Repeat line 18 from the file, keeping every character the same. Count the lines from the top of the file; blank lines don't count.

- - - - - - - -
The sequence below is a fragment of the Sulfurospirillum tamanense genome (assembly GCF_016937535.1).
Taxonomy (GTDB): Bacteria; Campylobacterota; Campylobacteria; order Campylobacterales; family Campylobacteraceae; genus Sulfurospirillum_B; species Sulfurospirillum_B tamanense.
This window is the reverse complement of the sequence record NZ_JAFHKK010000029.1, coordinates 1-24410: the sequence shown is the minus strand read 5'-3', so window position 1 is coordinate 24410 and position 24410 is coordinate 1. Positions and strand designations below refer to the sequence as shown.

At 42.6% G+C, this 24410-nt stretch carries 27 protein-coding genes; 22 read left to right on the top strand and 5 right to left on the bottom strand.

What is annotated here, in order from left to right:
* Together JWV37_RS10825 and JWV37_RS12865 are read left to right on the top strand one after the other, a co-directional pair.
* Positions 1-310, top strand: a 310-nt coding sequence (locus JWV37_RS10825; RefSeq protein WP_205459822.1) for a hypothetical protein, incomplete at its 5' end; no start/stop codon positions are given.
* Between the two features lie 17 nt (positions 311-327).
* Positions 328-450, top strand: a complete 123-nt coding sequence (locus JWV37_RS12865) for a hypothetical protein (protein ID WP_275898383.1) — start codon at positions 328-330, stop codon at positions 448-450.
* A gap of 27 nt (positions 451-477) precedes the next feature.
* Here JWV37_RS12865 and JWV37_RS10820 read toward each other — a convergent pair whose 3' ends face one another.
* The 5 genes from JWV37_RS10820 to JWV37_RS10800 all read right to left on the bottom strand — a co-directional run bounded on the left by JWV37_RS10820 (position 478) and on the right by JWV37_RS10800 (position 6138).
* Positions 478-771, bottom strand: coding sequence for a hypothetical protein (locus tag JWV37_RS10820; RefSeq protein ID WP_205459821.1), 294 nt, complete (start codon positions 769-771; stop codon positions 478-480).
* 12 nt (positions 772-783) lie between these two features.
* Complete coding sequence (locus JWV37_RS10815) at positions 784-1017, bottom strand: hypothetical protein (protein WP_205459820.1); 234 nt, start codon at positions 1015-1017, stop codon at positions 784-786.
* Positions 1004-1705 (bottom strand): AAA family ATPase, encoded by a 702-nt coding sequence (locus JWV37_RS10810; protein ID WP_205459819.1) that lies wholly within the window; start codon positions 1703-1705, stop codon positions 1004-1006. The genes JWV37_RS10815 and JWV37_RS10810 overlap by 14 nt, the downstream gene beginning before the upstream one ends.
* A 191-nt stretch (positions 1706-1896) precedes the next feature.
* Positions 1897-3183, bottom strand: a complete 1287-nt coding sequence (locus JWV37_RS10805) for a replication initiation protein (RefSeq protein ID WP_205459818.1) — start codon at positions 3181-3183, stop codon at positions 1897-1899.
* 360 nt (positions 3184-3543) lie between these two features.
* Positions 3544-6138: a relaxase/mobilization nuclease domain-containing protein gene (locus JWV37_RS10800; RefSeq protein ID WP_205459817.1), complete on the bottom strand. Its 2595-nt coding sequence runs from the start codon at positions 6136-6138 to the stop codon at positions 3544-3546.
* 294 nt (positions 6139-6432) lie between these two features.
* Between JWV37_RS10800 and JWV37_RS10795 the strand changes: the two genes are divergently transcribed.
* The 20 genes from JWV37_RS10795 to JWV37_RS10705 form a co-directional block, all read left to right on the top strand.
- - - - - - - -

* Positions 1897-3183, bottom strand: a complete 1287-nt coding sequence (locus JWV37_RS10805) for a replication initiation protein (RefSeq protein ID WP_205459818.1) — start codon at positions 3181-3183, stop codon at positions 1897-1899.